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Microsoft Thinks We Can All Be James Bond, Wants to Ship Products to Moving Cars

Unlike Apple, Microsoft doesn't plan to build a full car, or at least, not right now. Still, this doesn’t necessarily mean the software giant can’t get involved in the automotive industry in one way or another.
Drawing envisioning how a drone could drop a package to a moving car 5 photos
Microsoft patent drawingMicrosoft patent drawingMicrosoft patent drawingMicrosoft patent drawing
That said, a recent patent provides us with a look at a rather uncanny idea that Microsoft could use to become a new entry in the car business.

The name of the patent pretty much sums it all. Filed in 2017 and approved in February this year, the patent called “en route product delivery to by unmanned aerial vehicles” describes a way to use drones to deliver various products to a moving vehicle.

In other words, each and every one of us can become the next James Bond, as a drone can fly over our cars and drop some goods through the open sunroof. As weird as that may sound, Microsoft thinks this is something that should be part of our future, though it’s hard to imagine how this could safely fit our daily routines.

Maybe Microsoft believes a drone could drop the groceries on our way back home, or maybe the company thinks this is a solution Amazon could eventually use to ship its orders without us having to wait for the parcel? That’s hard to say, but without a doubt, the idea sounds unusual, even in 2021.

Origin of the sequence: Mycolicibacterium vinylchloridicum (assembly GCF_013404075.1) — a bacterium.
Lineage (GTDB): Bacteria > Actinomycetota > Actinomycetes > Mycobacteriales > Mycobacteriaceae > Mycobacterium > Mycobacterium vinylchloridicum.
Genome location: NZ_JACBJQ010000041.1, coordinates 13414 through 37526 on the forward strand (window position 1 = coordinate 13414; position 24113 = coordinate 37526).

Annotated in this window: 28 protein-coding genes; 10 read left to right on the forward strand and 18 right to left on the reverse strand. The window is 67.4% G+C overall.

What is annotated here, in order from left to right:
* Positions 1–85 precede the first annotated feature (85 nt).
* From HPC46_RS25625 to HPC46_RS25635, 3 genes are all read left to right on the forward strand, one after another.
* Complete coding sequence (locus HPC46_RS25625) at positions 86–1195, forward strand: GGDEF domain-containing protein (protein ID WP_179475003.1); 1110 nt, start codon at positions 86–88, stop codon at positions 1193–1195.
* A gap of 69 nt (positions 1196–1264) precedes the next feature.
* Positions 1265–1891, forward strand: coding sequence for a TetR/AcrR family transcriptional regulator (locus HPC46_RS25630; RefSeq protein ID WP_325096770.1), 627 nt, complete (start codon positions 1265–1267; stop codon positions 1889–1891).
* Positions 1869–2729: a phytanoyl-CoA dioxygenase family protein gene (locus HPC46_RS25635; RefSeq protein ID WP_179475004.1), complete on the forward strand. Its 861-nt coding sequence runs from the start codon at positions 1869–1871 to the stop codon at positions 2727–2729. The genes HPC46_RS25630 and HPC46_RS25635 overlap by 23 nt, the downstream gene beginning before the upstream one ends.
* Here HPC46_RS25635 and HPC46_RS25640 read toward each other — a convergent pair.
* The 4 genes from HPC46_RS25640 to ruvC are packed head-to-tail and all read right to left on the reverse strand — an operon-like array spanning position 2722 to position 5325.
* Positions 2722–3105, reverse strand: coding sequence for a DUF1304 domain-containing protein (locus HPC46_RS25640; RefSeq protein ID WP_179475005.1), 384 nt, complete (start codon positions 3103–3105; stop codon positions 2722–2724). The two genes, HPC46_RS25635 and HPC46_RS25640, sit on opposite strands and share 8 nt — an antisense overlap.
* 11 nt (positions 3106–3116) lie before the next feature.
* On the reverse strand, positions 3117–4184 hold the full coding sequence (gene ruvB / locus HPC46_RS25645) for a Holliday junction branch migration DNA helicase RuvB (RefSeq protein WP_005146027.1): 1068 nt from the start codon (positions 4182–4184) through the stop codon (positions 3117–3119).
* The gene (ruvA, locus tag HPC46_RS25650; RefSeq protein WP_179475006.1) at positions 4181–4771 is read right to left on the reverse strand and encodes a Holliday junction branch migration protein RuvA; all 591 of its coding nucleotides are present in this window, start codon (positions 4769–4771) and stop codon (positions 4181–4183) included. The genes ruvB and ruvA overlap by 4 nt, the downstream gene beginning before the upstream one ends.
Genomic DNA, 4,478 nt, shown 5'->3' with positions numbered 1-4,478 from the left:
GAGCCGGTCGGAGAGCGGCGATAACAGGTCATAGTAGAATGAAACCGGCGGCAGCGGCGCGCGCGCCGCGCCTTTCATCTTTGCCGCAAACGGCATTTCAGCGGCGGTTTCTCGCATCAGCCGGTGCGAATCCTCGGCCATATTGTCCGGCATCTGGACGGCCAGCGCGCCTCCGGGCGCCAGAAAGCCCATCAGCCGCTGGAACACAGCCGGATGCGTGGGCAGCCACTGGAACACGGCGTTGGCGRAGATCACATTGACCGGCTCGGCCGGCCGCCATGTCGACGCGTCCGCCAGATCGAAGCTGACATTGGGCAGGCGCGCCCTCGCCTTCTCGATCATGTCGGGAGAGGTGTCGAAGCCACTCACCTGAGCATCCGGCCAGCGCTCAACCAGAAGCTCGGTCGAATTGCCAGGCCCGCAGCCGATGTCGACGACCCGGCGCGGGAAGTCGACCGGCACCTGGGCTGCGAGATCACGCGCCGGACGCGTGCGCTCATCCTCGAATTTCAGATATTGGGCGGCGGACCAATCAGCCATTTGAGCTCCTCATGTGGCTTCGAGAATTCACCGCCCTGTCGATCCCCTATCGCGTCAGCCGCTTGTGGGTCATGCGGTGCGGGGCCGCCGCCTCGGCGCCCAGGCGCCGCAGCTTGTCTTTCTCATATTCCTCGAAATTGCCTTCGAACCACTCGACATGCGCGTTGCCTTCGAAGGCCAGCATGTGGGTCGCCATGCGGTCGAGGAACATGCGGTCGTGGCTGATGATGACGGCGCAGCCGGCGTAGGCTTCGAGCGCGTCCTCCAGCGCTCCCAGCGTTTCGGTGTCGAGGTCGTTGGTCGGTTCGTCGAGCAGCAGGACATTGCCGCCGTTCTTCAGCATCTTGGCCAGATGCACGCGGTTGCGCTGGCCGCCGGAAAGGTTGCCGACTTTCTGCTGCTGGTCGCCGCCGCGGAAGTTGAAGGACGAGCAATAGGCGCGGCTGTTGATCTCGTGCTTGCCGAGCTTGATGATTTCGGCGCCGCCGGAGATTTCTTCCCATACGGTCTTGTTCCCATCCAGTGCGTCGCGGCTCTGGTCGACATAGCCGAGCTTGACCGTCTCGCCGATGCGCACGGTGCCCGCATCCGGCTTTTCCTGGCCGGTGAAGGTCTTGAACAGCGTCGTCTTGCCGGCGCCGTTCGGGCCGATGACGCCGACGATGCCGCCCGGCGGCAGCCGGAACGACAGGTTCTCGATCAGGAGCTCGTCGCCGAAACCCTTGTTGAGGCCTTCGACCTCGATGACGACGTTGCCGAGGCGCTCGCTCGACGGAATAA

An unmanned aerial vehicle (UAV) rendezvous with and transfers a product to a receiving vehicle that is en route to a destination-location. The UAV is dispatched with the product along a flight path that intercepts with a predetermined route that the receiving vehicle is expected to travel along toward the destination-location,” the abstract section of the patent reads.

At some level, this could work with self-driving vehicles, though it’ll probably be quite a challenge to make the whole thing safe and without posing a risk for the other cars on the road, in case the package is dropped too soon.

Once the UAV is within the vicinity of the receiving vehicle, the UAV approaches the receiving vehicle and utilizes cargo release equipment to transfer the product to the receiving vehicle. In one example, the UAV flies above the receiving vehicle at a synchronized velocity and drops the product through an opening in the roof of the receiving vehicle. In another example, the UAV flies above the receiving vehicle and suspends the product adjacent to a side-window opening of the receiving vehicle to enable an occupant of the receiving vehicle to reach out and retrieve the product.

Of course, the whole thing is just a patent, for now, so you’d better not hold your breath for anything like this to reach the mass production stage just yet.

 
 
 
 
 

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